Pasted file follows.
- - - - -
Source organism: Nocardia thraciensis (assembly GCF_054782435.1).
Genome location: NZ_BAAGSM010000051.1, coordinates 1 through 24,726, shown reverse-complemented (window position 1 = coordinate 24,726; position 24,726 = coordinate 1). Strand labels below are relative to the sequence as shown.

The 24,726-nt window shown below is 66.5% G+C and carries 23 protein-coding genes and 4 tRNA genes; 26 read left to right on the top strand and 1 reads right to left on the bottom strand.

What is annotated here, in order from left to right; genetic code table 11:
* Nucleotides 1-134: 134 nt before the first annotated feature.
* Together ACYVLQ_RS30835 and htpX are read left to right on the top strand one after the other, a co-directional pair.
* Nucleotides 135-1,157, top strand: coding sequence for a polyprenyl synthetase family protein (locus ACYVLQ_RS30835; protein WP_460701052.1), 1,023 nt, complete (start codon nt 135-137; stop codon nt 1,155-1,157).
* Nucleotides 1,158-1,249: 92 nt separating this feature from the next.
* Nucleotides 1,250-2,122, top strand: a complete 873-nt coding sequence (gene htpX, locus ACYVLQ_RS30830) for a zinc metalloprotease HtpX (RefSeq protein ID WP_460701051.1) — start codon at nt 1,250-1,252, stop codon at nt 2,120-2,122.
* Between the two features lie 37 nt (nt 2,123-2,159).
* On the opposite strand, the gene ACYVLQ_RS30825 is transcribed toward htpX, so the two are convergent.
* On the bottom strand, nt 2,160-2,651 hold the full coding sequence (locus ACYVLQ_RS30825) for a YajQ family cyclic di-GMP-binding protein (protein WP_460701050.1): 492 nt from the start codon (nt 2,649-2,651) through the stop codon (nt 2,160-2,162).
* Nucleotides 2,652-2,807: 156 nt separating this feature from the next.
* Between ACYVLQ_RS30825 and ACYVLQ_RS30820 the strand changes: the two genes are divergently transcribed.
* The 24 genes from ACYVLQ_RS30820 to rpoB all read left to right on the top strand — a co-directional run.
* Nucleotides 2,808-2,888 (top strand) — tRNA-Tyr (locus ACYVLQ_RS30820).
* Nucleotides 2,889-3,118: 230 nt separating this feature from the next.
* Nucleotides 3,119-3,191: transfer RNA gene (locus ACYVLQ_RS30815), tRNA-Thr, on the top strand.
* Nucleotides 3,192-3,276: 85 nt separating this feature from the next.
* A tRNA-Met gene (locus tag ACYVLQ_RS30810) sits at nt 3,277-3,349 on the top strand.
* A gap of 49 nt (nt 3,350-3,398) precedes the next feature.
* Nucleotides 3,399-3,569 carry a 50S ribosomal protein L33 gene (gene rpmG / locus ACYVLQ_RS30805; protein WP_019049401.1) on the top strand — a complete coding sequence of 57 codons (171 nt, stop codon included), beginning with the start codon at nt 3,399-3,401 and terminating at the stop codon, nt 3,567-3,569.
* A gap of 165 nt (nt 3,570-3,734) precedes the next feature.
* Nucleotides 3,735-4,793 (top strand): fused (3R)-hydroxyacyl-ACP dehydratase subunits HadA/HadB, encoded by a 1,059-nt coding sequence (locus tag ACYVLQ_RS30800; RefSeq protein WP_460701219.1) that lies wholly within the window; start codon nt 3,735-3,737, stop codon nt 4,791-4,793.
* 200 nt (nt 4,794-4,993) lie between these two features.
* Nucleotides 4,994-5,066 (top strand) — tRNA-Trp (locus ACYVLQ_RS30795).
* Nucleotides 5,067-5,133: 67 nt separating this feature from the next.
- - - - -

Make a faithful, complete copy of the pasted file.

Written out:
Source organism: Nocardia thraciensis (assembly GCF_054782435.1).
Genome location: NZ_BAAGSM010000051.1, coordinates 1 through 24,726, shown reverse-complemented (window position 1 = coordinate 24,726; position 24,726 = coordinate 1). Strand labels below are relative to the sequence as shown.

The 24,726-nt window shown below is 66.5% G+C and carries 23 protein-coding genes and 4 tRNA genes; 26 read left to right on the top strand and 1 reads right to left on the bottom strand.

What is annotated here, in order from left to right; genetic code table 11:
* Nucleotides 1-134: 134 nt before the first annotated feature.
* Together ACYVLQ_RS30835 and htpX are read left to right on the top strand one after the other, a co-directional pair.
* Nucleotides 135-1,157, top strand: coding sequence for a polyprenyl synthetase family protein (locus ACYVLQ_RS30835; protein WP_460701052.1), 1,023 nt, complete (start codon nt 135-137; stop codon nt 1,155-1,157).
* Nucleotides 1,158-1,249: 92 nt separating this feature from the next.
* Nucleotides 1,250-2,122, top strand: a complete 873-nt coding sequence (gene htpX, locus ACYVLQ_RS30830) for a zinc metalloprotease HtpX (RefSeq protein ID WP_460701051.1) — start codon at nt 1,250-1,252, stop codon at nt 2,120-2,122.
* Between the two features lie 37 nt (nt 2,123-2,159).
* On the opposite strand, the gene ACYVLQ_RS30825 is transcribed toward htpX, so the two are convergent.
* On the bottom strand, nt 2,160-2,651 hold the full coding sequence (locus ACYVLQ_RS30825) for a YajQ family cyclic di-GMP-binding protein (protein WP_460701050.1): 492 nt from the start codon (nt 2,649-2,651) through the stop codon (nt 2,160-2,162).
* Nucleotides 2,652-2,807: 156 nt separating this feature from the next.
* Between ACYVLQ_RS30825 and ACYVLQ_RS30820 the strand changes: the two genes are divergently transcribed.
* The 24 genes from ACYVLQ_RS30820 to rpoB all read left to right on the top strand — a co-directional run.
* Nucleotides 2,808-2,888 (top strand) — tRNA-Tyr (locus ACYVLQ_RS30820).
* Nucleotides 2,889-3,118: 230 nt separating this feature from the next.
* Nucleotides 3,119-3,191: transfer RNA gene (locus ACYVLQ_RS30815), tRNA-Thr, on the top strand.
* Nucleotides 3,192-3,276: 85 nt separating this feature from the next.
* A tRNA-Met gene (locus tag ACYVLQ_RS30810) sits at nt 3,277-3,349 on the top strand.
* A gap of 49 nt (nt 3,350-3,398) precedes the next feature.
* Nucleotides 3,399-3,569 carry a 50S ribosomal protein L33 gene (gene rpmG / locus ACYVLQ_RS30805; protein WP_019049401.1) on the top strand — a complete coding sequence of 57 codons (171 nt, stop codon included), beginning with the start codon at nt 3,399-3,401 and terminating at the stop codon, nt 3,567-3,569.
* A gap of 165 nt (nt 3,570-3,734) precedes the next feature.
* Nucleotides 3,735-4,793 (top strand): fused (3R)-hydroxyacyl-ACP dehydratase subunits HadA/HadB, encoded by a 1,059-nt coding sequence (locus tag ACYVLQ_RS30800; RefSeq protein WP_460701219.1) that lies wholly within the window; start codon nt 3,735-3,737, stop codon nt 4,791-4,793.
* 200 nt (nt 4,794-4,993) lie between these two features.
* Nucleotides 4,994-5,066 (top strand) — tRNA-Trp (locus ACYVLQ_RS30795).
* Nucleotides 5,067-5,133: 67 nt separating this feature from the next.